5 things to watch as Illinois nears possible shutdown
Gov. Bruce Rauner and lawmakers who meet at the Capitol Tuesday have about a week to head off a government shutdown that could come if Illinois loses the ability to pay its bills.
Starting July 1, the state won't have the legal authority to spend money on almost anything. Here's what you need to watch for.
Licenses to the law
Most state workers who help people get driver's licenses, regulate casinos and work in prisons -- among many other things -- don't have a payday until the middle of July. So that could buy the state a couple weeks to get the budget figured out before it can't make payroll.
Many of those workers are union members, and the state's biggest union contract runs out June 30, presenting a more immediate pressure point.
Schools aren't supposed to get their first major payment of state money until Aug. 10, and some lawmakers think that date represents the most important deadline in the budget battle.
If schools don't get the money they're expecting to use to operate, they have a few options. Many in the suburbs have enough cash in the bank to get by for a while. Others can take out short-term loans.
Others still could choose not to open, creating significant pressure on Rauner and lawmakers to get money flowing again.
The state is already behind in paying organizations throughout the state and suburbs that take care of the elderly and disabled. But if one of those groups is close to extinction because of those delays, Illinois can step in and make an exception, speeding reimbursements up.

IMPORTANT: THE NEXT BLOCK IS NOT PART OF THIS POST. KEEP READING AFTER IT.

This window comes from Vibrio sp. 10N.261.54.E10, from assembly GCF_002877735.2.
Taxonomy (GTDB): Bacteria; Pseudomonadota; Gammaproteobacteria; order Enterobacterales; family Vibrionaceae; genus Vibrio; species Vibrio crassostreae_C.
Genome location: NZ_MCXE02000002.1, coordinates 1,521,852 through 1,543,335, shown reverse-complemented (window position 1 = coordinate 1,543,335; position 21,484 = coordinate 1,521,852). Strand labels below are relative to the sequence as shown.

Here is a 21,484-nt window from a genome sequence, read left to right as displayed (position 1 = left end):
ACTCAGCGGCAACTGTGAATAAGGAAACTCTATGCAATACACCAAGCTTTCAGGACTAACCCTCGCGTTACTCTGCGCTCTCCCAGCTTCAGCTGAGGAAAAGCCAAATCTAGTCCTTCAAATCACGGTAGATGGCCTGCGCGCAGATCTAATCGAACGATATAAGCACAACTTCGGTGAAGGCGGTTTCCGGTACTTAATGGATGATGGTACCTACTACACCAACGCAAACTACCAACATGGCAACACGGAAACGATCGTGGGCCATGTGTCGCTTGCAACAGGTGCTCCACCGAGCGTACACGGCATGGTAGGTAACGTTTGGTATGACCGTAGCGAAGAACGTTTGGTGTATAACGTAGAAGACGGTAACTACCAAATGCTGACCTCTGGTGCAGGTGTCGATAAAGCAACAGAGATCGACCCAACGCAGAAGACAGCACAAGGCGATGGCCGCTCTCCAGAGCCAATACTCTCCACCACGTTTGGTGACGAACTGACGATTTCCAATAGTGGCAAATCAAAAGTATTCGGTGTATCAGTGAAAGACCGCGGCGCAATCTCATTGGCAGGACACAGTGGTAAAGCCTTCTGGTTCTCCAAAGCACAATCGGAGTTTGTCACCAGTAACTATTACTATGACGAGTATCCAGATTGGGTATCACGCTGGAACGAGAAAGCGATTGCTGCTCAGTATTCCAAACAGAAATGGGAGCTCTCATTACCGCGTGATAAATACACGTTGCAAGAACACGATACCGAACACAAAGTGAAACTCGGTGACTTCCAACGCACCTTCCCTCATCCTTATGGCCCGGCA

That would end after July 1 if the state doesn't have a budget. Illinois wouldn't have the legal authority to send money to those groups in most cases, perhaps putting some caregivers in a serious bind because most don't have a lot of financial wiggle room in their own budgets.
The new governor
Rauner has been governor for just a few months, and this is his first budget battle. So it remains to be seen how he'd manage a budget stalemate when the agencies under his control can't spend money.
He has some options. Rauner could reduce spending in the budget Democratic lawmakers have sent him and put cuts into effect, avoiding a shutdown.
But even a temporary budget solution like that might take pressure off lawmakers to approve the more broad policy goals Rauner wants, such as a property tax freeze.
Democrats sent Rauner a budget that calls for spending more than $3 billion more than the state is expected to take in next year. Many members of the party want to raise taxes to fill that hole, saying the state shouldn't cut off services to the people who need help the most.
Rauner hasn't completely abandoned that idea, but he wants his agenda approved first. Democrats so far have made a show of rejecting most of his proposals, leading to the stalemate that's likely to continue Tuesday.